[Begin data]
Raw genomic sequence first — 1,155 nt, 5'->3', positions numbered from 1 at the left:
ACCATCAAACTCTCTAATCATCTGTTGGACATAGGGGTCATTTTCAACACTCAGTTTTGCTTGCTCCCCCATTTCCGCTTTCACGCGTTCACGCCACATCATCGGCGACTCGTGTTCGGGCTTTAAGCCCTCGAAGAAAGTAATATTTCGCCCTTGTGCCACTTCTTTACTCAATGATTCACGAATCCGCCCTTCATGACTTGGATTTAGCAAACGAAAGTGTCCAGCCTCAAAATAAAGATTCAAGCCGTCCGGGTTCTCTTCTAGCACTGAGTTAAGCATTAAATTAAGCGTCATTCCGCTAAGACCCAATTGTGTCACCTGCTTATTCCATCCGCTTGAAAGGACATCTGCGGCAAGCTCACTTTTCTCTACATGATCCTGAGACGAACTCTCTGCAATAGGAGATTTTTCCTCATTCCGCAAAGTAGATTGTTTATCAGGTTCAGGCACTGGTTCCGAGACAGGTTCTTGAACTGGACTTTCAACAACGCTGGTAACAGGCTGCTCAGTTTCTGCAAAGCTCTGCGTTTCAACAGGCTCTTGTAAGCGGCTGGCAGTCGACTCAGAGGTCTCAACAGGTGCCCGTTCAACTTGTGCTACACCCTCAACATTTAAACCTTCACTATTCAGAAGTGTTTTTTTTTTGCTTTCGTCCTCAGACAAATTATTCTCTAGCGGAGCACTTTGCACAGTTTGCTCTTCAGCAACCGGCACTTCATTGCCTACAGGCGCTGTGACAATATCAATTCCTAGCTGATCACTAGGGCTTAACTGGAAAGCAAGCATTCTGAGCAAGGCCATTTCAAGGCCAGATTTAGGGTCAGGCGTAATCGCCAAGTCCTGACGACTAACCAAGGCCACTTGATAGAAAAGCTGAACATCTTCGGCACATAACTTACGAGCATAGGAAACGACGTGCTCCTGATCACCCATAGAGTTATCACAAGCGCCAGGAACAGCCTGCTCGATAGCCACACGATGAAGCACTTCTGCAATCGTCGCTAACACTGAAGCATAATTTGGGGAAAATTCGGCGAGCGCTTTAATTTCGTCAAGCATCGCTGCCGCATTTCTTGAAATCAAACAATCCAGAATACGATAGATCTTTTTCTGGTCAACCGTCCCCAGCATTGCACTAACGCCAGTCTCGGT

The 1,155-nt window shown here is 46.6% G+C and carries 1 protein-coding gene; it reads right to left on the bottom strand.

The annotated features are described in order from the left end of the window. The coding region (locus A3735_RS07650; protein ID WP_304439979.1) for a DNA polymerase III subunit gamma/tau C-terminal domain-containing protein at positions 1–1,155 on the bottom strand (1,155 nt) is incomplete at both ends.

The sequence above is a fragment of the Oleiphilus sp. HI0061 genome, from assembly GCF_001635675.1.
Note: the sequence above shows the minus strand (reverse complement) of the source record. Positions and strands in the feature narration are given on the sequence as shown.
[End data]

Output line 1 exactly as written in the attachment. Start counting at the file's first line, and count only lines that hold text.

Raw genomic sequence first — 1,155 nt, 5'->3', positions numbered from 1 at the left: